Holy crap, tonight's season finale of The Walking Dead,"Beside the Dying Fire," was an absolute demolition derby, and — as the show embarks on a new chaotic chapter — some your favorite (?) survivors may have been put out to pasture. Spoilers way on, obviously.
Let's be honest, the six-episode opening season of The Walking Dead was less of a television season than a taste test. Season Two was the real experiment in long-form zombie melodrama.
Just as Rick's group of survivors experienced growing pains onscreen, the production team had to work around the departure of showrunner Frank Darabont, a less-than-optimal budget, and the challenge of writing taut dialogue without the selling point of a zombie massacre every episode.
As a result, Season Two had the feeling of an extremely long bottle episode, with moments of intense interpersonal drama punctuated by explosions of carnage (see: Shane opening the barn, Rick and Shane's Randall fistfight, Dale's death).
The survivors needed downtime to figure out what the hell they were doing, and it seemed like their invisible puppet masters needed a moment to boot. Now emboldened by gangbusters ratings, The Walking Dead is ready to cut the survivors loose, and we're all better for it.*
*That is, except for Beth's boyfriend Jimmy, who croaked after 45 seconds of screen time, and Otis' mostly mute girlfriend Patricia, who died in a manner eerily similar to her deceased squeeze. Otis + Patricia = human sacrifice power couple.
The opening scene was a deliberate reminder that there's a big wide world out there. This throwback sequence started with a zombie herd eating Rick's dead horse, following a mysterious helicopter (remember that?), and forming a walker mosh pit on Hershel's farm. This particular zombie herd is to the Grimes family what the shark in Jaws: The Revenge is to the Brodys. The survivors can hole up with Hershel, but wooden fences only last so long.
At this point, "Beside the Dying Fire" became a gleefully cathartic orgy of death and destruction. That plot-halting barn is burnt down, characters too boring to win our affections died horribly, and the survivors learned just how insecure they were. Assorted observations from the herd invasion and the aftermath:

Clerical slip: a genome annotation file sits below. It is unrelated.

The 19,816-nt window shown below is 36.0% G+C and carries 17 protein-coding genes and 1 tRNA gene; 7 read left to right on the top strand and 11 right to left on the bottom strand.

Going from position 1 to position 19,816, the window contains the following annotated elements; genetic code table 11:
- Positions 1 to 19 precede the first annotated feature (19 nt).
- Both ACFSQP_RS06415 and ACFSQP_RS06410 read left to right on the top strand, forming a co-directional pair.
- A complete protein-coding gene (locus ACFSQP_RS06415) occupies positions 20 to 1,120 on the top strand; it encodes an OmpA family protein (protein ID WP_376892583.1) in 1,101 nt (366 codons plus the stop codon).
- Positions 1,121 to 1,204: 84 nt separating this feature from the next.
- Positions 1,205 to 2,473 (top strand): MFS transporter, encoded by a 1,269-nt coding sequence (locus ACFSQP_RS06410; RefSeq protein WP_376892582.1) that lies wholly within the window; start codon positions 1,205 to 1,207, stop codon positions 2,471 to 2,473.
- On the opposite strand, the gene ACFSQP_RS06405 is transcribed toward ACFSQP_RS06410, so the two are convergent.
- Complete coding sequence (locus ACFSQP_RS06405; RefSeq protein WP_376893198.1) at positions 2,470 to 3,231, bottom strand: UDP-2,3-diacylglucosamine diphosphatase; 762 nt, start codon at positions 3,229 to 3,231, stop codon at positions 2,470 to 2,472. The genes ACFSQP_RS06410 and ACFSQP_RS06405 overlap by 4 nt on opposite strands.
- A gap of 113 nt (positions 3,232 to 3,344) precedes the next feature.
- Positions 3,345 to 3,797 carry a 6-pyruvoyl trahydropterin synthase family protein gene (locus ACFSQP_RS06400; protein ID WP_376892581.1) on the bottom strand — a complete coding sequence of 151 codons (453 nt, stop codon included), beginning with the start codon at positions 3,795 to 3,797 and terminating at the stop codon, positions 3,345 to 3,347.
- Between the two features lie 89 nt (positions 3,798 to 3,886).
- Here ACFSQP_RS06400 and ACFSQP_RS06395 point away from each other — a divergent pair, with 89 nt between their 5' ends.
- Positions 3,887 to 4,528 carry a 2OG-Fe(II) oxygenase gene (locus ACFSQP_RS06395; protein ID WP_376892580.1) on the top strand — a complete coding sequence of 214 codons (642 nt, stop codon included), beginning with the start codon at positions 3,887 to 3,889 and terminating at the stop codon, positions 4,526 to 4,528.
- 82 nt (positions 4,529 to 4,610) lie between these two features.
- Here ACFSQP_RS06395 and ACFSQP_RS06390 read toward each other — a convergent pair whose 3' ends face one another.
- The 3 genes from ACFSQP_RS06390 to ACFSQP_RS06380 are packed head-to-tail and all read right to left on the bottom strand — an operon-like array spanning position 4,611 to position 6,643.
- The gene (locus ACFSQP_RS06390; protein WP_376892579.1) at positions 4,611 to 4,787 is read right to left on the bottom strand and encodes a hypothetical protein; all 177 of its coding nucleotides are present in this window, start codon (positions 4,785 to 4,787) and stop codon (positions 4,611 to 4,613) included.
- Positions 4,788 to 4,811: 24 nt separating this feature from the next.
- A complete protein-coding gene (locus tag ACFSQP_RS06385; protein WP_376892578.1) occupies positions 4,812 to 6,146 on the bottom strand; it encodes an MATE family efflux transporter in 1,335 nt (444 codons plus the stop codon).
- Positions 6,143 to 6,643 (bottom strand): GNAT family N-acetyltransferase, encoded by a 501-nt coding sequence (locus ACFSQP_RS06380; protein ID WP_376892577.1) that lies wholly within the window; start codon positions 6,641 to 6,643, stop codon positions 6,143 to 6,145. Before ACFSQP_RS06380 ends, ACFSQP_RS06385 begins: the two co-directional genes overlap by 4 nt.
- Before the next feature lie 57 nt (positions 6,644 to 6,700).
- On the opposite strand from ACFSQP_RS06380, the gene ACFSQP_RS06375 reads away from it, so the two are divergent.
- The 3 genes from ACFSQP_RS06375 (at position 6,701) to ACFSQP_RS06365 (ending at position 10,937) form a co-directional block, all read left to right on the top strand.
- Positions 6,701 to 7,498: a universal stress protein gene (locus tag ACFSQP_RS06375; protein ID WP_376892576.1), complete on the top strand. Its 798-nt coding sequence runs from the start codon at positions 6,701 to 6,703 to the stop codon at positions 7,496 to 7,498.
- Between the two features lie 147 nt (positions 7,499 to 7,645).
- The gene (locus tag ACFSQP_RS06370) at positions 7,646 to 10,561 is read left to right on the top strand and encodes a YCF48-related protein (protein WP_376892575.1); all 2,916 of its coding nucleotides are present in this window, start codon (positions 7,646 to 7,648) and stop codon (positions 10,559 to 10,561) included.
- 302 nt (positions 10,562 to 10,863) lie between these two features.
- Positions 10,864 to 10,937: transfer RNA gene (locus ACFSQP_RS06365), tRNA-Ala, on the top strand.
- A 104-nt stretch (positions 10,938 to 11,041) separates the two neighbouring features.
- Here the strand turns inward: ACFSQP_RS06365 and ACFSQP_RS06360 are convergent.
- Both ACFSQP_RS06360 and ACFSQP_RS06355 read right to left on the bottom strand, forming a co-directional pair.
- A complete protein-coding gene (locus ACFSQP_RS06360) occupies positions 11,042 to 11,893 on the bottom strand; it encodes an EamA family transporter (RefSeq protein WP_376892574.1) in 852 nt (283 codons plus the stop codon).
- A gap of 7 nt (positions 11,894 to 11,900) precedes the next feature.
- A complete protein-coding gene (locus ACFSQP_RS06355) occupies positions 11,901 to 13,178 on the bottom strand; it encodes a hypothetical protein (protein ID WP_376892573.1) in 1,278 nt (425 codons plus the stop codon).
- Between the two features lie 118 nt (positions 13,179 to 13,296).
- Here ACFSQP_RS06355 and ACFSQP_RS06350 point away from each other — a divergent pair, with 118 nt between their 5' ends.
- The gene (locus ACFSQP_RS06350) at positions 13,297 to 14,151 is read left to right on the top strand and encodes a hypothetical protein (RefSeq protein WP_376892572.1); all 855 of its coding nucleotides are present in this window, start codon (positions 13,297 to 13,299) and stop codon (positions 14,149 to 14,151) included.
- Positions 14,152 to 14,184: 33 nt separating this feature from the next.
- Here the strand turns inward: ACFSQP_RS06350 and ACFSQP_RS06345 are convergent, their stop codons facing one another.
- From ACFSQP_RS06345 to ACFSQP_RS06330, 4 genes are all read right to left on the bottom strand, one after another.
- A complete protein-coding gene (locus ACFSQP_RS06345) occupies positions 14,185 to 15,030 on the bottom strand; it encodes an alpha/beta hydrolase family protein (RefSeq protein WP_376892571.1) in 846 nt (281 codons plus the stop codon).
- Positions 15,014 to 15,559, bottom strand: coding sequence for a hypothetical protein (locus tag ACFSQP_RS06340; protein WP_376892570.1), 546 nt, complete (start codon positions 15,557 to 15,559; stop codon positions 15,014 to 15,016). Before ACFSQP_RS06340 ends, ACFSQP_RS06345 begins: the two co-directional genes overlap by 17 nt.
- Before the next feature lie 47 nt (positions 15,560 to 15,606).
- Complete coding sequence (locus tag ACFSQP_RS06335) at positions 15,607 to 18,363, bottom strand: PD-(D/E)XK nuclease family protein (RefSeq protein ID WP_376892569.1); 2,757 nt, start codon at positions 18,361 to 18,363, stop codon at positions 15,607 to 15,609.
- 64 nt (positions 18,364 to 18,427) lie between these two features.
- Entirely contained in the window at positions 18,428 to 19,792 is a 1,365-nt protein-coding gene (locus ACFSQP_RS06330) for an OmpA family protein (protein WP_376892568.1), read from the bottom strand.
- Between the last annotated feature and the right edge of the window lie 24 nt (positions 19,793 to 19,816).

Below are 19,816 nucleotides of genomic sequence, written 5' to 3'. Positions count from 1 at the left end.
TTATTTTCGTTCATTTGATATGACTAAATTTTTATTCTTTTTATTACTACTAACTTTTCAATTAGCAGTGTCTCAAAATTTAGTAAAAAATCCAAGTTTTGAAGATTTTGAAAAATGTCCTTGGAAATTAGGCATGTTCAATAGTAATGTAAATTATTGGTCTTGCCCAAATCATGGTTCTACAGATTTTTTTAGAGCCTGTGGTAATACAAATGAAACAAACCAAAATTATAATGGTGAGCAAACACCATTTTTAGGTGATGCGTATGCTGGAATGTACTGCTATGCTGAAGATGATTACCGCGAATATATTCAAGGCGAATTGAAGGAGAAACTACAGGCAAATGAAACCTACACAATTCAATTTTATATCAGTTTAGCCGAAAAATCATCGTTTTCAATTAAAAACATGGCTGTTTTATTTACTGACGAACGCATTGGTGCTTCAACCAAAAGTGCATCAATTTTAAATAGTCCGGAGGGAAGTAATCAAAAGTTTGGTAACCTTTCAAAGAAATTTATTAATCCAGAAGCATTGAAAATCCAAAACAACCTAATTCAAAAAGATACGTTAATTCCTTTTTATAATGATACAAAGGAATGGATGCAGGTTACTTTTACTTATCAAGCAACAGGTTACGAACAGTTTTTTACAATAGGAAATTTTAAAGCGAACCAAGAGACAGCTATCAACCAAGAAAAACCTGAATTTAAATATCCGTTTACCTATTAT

- Composer Bear McCreary's score has been rivaling his Battlestar Galactica work lately, but the zombie groans really blotted out the music.
- T-Dog began and ended the season talking about the coast. Seriously, he only discussed sofas and oceans this entire season. If you put your ear next to his ear, I imagine you can hear seagull caws.
- T-Dog's latest character development = poor at U-turns.
- I doubt that's the last we've seen of the farm. Who knows if the herd stuck around, but I can definitely picture a field trip sometime in the future. In any case, the gang will be hanging around the prison for the time being.
- Everyone is rightfully annoyed that Rick held back Jenner's revelation that the living are all infected.
- Lori annoys everybody when she becomes indignant that Rick killed totally-past-redemption Shane. You absolutely cannot half-ass a Lady Macbeth routine.
- Various unresolved plot points going into the third season: Merle's whereabouts, the mysterious helicopter, whatever happened to Randall's camp, where Morgan and Duane are.
- And finally, katana-wielding wasteland warrior Michonne showed up to rescue Andrea. Robert Kirkman told us a thousand years ago that she was en route, and I'm psyched to see her materialize in the middle of a leadership crisis. And according to the press release AMC fired out tonight, actress Danai Gurira (Treme) will play her next season.